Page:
Large-Cap Value

+9.11%

Large-Cap Blend

+8.91%

Mid-Cap Growth

+12.91%

Mid-Cap Value

+11.62%

Mid-Cap Blend

+10.86%

Small-Cap Growth

+14.01%

Small-Cap Value

+12.26%

Small-Cap Blend

+12.48%

All-Cap Growth

+11.31%

All-Cap Value

+10.69%

Domestic Equity Funds*

+10.72%

S&P 500-Stock Index

+9.06%

Domestic Equity Funds* -- Year-End 2004 Returns

Best Performers Returns (%) Worst Performers Returns (%)
Large-Cap Growth Janus Twenty Fund (JAVLX) +23.9% Rydex Dynamic Funds: Venture 100 Fund/C (RYCDX) -25.2%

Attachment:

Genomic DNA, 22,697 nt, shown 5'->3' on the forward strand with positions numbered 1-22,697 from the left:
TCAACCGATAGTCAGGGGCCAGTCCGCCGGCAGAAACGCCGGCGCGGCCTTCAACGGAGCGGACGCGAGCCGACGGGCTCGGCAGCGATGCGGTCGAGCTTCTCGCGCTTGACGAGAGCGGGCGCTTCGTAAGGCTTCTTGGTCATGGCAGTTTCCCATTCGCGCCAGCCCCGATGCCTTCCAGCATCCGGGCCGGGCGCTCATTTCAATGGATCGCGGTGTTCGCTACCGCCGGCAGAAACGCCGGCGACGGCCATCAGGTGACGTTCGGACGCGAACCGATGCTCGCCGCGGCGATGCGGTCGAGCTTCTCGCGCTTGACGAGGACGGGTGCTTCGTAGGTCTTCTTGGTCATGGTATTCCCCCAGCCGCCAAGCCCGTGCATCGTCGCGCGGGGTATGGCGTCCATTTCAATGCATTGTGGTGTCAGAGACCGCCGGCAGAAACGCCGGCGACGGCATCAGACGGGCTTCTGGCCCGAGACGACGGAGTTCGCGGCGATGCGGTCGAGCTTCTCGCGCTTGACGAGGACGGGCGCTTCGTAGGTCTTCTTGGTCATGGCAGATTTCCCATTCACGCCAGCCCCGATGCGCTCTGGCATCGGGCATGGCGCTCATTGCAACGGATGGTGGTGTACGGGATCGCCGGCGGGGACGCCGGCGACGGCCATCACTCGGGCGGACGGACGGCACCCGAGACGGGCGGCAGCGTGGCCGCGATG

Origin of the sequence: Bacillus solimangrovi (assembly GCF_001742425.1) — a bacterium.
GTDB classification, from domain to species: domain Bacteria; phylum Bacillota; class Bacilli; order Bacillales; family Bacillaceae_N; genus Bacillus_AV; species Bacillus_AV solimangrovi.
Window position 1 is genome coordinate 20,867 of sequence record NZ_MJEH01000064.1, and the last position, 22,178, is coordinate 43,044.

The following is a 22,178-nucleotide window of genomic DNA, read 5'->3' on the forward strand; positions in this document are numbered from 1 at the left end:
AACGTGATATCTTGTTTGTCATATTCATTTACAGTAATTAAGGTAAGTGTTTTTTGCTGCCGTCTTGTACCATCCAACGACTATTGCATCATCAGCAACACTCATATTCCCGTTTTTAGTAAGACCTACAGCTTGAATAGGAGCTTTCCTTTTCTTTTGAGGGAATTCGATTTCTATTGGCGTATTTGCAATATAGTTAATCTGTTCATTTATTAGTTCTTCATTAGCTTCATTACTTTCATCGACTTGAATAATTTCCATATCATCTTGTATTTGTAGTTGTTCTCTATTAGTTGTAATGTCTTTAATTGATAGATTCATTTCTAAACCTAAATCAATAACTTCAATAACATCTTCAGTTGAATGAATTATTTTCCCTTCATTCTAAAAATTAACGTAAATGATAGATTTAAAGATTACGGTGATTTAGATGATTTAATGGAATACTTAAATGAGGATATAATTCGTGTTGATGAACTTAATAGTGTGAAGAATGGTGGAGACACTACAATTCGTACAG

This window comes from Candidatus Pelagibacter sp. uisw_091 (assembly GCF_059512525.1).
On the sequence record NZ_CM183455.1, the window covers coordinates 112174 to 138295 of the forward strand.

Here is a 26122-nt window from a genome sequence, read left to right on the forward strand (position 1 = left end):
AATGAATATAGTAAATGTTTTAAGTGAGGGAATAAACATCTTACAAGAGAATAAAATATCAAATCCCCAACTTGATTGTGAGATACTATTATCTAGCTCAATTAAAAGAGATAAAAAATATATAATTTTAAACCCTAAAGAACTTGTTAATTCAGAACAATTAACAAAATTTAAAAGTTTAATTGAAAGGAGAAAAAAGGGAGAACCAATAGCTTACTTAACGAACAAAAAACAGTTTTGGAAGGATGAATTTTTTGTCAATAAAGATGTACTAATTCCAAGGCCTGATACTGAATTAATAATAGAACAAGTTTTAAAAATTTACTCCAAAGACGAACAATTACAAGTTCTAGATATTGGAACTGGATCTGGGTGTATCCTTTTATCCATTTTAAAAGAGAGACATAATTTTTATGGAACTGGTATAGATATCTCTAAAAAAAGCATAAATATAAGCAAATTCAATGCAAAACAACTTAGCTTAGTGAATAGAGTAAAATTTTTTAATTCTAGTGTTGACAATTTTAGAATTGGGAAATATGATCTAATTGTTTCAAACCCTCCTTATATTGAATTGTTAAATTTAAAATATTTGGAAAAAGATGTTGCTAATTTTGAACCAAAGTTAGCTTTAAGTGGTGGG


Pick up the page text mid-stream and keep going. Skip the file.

Large-Cap Value Vice Fund (VICEX) +24.4% Wade Fund -1.4%
Large-Cap Blend Brandywine Blue Fund (BLUEX) +19.3% Rydex Dynamic Funds: Tempest 500 Fund/C (RYCBX) -20.7%
Mid-Cap Growth Baron Asset Fund (BARAX) +27.1% Ameritor Investment Fund (AIVTX) -35.3%
Mid-Cap Value Delafield Fund (DEFIX) +32.9% Harbor Funds Mid Cap Value Fund/Ret (HRMVX) +6.0%
Mid-Cap Blend ProFunds: UltraMid Cap/Iv (UMPIX) +28.5% Phoenix-Seneca: Mid Cap EDGE Fund/B (EDBEX) +5.8%
Small-Cap Growth FBR Small Cap Fund/A (FBRVX) +30.7% Thurlow Growth Fund (THRGX) -33.6%
Small-Cap Value Pacific Advisors: Small Cap Fund/A (PASMX) +36.6% Corbin Small Cap Value Fund (CORBX) -0.7%
Small-Cap Blend Gartmore Micro Cap Equity/I (GMEIX) +32.1% Potomac Small Cap/Short/Investor (POSSX) -19.5%
All-Cap Growth Hodges Fund (HDPMX) +24.5% Choice Focus Fund (CHFCX) -7.0%
All-Cap Value Third Avenue Value Fund (TAVFX) +26.6% Marketocracy Masters (MOFQX) -4.1%